#aftermarket – Continental Commercial Vehicles & Aftermarket has just launched a new and improved website for its VDO REDI-Sensor TPMS sensor. The new website continues to deliver all of the features of the previous website, but has been optimized for easy viewing on all types of devices. The website can be accessed at: http://www.redi-sensor.com.
The new VDO REDI-Sensor website’s design allows optimal viewing on all mobile and fixed devices. The website automatically adjusts to any screen size and makes it easier for users to view it, whether they are using a smartphone, tablet or desktop computer.
Steve Landis, head of TPMS replacement parts and automotive electronics innovation for Continental, noted, “We have a content-rich website that offers an abundance of vital information for our distributors, retailers, shops and professional installers who are working with TPMS, and we wanted to communicate our message more effectively. This new responsive design feature is an invaluable addition to the many training and information resources that our site offers, such as hands-on instructional and demonstration videos, critical vehicle specific relearn procedures and a convenient sensor application lookup.”
The website also features the “ATE-VDO Auto Parts Catalogue”, an application lookup section, which allows the user to identify the proper VDO REDI-Sensor part number for a particular vehicle. The “ATE-VDO Auto Parts Catalogue” can also be downloaded as a free app from the Apple Store for iOS devices and Google Play for Android devices.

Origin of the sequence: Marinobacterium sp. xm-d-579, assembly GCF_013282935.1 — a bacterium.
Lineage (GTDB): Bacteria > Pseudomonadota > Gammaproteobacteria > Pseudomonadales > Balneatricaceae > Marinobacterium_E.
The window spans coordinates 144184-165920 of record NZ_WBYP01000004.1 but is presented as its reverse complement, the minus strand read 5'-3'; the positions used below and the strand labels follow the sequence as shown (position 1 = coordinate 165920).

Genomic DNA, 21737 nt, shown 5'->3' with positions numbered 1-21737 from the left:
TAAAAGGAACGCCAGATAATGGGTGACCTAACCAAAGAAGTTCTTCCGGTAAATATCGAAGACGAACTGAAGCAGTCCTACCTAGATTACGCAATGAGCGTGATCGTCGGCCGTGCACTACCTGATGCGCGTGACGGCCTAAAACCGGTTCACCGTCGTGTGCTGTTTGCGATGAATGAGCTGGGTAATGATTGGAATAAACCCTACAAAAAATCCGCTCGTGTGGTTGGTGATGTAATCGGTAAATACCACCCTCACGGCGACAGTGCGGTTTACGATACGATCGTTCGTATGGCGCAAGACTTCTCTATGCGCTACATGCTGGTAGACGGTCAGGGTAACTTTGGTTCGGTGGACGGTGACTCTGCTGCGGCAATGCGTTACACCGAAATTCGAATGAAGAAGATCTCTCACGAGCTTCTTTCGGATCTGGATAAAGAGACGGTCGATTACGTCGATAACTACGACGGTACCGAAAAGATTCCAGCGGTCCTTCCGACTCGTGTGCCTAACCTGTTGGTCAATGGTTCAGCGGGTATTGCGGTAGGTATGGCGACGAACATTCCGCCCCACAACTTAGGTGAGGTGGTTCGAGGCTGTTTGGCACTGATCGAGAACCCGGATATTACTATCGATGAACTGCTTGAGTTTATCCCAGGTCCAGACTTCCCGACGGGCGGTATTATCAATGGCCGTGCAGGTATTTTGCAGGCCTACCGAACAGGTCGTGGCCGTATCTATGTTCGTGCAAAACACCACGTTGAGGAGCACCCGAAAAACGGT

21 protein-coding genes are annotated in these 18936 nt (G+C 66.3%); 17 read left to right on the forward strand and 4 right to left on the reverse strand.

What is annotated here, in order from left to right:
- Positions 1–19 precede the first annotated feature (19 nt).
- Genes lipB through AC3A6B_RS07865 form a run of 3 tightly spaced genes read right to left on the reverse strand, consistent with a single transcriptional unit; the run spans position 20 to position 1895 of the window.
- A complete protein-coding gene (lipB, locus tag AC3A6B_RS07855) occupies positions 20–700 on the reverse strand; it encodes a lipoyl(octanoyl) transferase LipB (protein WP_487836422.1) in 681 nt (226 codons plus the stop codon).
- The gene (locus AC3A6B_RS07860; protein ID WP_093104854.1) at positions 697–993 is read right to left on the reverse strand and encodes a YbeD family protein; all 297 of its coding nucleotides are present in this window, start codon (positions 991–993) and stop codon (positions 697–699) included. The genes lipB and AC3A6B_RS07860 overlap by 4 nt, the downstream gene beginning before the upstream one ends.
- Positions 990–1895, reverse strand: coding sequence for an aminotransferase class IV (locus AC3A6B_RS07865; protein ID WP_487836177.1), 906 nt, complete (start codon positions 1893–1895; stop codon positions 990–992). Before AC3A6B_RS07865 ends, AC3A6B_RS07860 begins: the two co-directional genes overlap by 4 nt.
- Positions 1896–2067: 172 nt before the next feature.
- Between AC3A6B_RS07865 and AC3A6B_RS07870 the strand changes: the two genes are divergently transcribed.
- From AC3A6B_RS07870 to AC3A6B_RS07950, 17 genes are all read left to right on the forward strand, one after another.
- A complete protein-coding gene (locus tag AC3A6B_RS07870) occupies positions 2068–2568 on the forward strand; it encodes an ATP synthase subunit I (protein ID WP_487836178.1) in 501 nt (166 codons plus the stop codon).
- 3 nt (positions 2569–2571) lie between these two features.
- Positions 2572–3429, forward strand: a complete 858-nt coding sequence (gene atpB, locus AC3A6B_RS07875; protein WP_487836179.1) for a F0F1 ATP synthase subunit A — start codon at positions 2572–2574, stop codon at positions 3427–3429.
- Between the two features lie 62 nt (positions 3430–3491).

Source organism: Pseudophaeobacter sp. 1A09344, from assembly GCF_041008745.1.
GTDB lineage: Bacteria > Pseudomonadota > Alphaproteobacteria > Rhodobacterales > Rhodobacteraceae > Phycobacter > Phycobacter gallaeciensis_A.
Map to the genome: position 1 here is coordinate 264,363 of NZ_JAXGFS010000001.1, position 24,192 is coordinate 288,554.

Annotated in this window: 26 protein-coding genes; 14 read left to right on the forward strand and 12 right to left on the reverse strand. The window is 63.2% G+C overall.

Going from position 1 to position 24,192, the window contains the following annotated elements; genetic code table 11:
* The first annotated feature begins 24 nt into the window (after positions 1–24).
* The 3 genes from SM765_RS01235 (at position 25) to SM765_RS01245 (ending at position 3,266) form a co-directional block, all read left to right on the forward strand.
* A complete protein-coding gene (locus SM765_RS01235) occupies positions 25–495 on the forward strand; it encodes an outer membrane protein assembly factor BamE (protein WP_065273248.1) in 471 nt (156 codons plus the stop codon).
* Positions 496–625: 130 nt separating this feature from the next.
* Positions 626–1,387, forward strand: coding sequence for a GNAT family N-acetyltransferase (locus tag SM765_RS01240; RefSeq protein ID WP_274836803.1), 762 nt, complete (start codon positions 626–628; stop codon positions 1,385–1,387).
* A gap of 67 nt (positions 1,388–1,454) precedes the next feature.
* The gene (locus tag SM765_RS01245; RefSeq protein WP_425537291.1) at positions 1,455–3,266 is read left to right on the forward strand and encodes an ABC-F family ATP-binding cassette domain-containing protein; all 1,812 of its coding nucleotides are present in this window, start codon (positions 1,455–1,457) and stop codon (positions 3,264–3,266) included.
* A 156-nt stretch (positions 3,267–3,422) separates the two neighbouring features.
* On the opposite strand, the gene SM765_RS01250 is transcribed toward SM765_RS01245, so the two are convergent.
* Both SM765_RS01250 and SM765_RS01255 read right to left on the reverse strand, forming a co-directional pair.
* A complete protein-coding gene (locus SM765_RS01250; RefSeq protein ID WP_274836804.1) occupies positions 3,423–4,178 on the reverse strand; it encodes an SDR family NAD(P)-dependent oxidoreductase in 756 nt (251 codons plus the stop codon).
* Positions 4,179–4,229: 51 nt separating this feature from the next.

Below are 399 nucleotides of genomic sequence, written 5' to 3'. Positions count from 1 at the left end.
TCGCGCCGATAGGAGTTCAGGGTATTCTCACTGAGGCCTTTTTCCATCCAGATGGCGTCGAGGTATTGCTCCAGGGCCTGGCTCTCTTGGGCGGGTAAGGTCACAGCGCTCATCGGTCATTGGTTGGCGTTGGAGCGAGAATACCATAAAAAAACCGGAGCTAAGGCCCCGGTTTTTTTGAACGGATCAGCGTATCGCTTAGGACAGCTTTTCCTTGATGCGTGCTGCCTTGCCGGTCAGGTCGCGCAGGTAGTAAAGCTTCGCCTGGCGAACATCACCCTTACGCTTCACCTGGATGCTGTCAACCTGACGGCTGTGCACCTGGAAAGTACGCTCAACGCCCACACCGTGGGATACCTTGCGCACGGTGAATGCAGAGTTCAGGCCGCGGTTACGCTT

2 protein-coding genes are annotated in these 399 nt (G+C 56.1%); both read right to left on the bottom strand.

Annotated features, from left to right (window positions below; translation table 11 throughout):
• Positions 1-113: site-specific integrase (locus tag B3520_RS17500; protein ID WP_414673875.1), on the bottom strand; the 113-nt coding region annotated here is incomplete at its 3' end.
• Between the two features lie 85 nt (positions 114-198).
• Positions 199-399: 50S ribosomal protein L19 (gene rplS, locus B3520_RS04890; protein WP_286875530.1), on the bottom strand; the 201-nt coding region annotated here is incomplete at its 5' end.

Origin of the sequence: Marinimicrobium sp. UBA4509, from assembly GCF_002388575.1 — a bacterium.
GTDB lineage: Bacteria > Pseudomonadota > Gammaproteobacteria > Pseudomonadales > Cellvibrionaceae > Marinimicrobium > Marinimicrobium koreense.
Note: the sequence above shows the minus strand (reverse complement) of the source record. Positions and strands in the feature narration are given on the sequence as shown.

In addition to basic information about the VDO REDI-Sensor program and a special section for TPMS Facts & Tips, the website offers a comprehensive library of instructional videos that will help service professionals and DIYers learn about REDI-Sensor’s many advantages and benefits. The videos cover key topics such as OBDII relearn, Chrysler OBDII relearn, magnet trigger sensor relearn, Camaro relearn, Ford push start relearn, GM key fob relearn, valve stem replacement and vehicle relearn vs. sensor programming.